I’m jumping in a little late to blog this talk, but here we go.
Prescribed fire is a very important tool to remove scotch broom and non-native grasses from South Sound prairies. They have over fifty trained fire fighters (fire setters) who work on prescribed burns. Over the past decade, they have learned how to use fire to its greatest benfits. From 50 acres in 2005 to over 2500 acres burned in the past year. A hot headfire removes scotch broom. A low intensity low severity burn increases bare ground and stimulates germination. Once they complete a fire, they put seed on the ground. They have been adapting farming and agricultural practices to try to get as many native species on the ground as possible. Each species takes a different strategy.

They have been able to greatly increase the poundage of native seed production over the past decade. Field germination rates of native species are typically less than 25%, many less than 10%. Very low germination rates, which one of the reasons why these species are struggling in the first place.

The checker spot butterfly is very picky about where it germinates. It needs golden paintbrush, Indian paintbrush, and plantain. That went by fast. I need to check the exact name of those three species.

Women from the Sustainable Prisons Project helped grow plants and tend to butterflies in studies of butterfly preference.

Understanding the most efficient effective strategies for each step of restoration will help restore prairies successfully in the Pacific Northwest.

Some important, unique partnerships have been key to forwarding prairie restoration here. Joint Base Lewis McCord, Department of Corrections, Universities… The list was so long, that I could not write it out.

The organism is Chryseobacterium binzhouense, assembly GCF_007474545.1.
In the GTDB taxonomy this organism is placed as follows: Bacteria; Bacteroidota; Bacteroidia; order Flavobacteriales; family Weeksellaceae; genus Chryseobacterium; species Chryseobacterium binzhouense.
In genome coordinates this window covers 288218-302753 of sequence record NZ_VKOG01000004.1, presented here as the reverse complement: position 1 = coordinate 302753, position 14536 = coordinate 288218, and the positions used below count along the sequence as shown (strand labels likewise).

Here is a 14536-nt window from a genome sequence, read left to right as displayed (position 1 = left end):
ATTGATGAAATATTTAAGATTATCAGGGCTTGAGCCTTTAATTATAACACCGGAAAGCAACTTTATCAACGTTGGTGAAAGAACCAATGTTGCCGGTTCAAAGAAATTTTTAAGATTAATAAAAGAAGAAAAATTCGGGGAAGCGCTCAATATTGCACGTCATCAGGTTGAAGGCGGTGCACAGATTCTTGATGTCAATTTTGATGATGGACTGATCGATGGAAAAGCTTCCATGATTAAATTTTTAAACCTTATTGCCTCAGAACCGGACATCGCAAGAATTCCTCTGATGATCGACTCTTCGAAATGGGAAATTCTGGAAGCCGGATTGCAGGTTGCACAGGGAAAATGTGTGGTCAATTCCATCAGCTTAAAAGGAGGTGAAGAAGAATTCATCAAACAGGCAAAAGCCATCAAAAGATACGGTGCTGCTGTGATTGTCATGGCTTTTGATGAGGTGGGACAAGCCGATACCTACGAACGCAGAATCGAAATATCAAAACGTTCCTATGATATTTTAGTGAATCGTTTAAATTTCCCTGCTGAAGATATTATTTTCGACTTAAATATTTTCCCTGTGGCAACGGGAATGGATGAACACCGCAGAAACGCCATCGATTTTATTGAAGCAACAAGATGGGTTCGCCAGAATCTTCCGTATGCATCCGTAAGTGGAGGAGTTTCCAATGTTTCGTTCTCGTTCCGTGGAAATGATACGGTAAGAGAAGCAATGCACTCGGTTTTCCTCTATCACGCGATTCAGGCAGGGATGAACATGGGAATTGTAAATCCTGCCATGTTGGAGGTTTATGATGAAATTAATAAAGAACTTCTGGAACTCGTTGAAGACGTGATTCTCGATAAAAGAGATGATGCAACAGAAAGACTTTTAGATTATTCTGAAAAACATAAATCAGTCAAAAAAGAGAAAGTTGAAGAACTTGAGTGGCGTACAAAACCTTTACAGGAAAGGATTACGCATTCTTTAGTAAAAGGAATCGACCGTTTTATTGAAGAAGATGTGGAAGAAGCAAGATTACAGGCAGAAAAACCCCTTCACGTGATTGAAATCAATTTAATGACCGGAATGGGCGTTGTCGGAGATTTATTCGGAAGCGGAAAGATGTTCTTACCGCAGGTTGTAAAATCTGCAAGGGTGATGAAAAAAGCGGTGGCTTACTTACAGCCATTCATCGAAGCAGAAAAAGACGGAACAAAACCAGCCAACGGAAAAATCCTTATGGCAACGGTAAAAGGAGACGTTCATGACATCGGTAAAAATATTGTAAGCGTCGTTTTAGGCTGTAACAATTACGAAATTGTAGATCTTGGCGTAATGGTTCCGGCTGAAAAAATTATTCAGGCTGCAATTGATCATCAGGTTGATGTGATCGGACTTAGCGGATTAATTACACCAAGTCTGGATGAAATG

Categories: Local Environment

So Giffy

Jusby the Clown - Thu, 10/23/2014 - 3:26pm
Pieing Charles Shelan at CYS in 2008 on April Fool’s.  Read the original blog entry here> under: :pie:, Olympia, Services
Categories: Arts & Entertainment

Prairies in the Pacific Northwest- Natural history and current challenges in this conservation landscape

Squaxin Natural Resources Blog - Thu, 10/23/2014 - 3:22pm

untitledHannah Anderson Center for natural lands management;

A look at a lesser known precious and rare habitat, the prairies of the Puget sound. Human development has hit our prairies pretty hard. Habitat degradation is also a serious problem when it comes to prairie habitat restoration.  Large trees , oak grass, and scotch broom are species encroaching on prairie habitat.

“A rare habitat equals rare species” some of the species of concern include, Streak horned Lark, Pocket goffer, and checker spot butterfly (Pictured above).

One of the partners of CNLM is JBLM, the local military base. This base is one of the last highest quality habitats for the streak horned lark and the checker spot butterfly. The artillery range o base serves both the DOD and species of concern as well as endangered species like the checker spot butter fly.

The Sustainability in Prisons Project is another partner of CNLM they have partnered with Department of corrections to restore endangered species of prairie taxa. Having previously worked with this organization I have nothing but praise for all the work they have done in the realm of prairie management, plant production, and endangered/native species reestablishment.

In conclusion an overall restoration success!


Categories: Local Environment

Monitoring and adaptive management of the Nisqually Delta after tidal marsh restoration

Squaxin Natural Resources Blog - Thu, 10/23/2014 - 2:47pm

Blogging by Sayre Hodgson, Chris’s collaborator at the Nisqually Indian Tribe’s natural resources department.

Chris Ellings following up on a previous talk in 2009 at this symposium, now that there is more to report on the restoration.

Historic condition- was very diverse habitat, but like most P.S. deltas it was diked for agriculture 1904-1910.  Luckily industrial development in the delta was avoided.  USFWS created the Nisqually Nat. Wildlife Refuge and Nisqually Indian Tribe purchased a farm on the other side of the river.  Now 900 acres of tidal area have been restored. This is the largest restoration project of its kind north of San Francisco Bay, hopefully more will happen.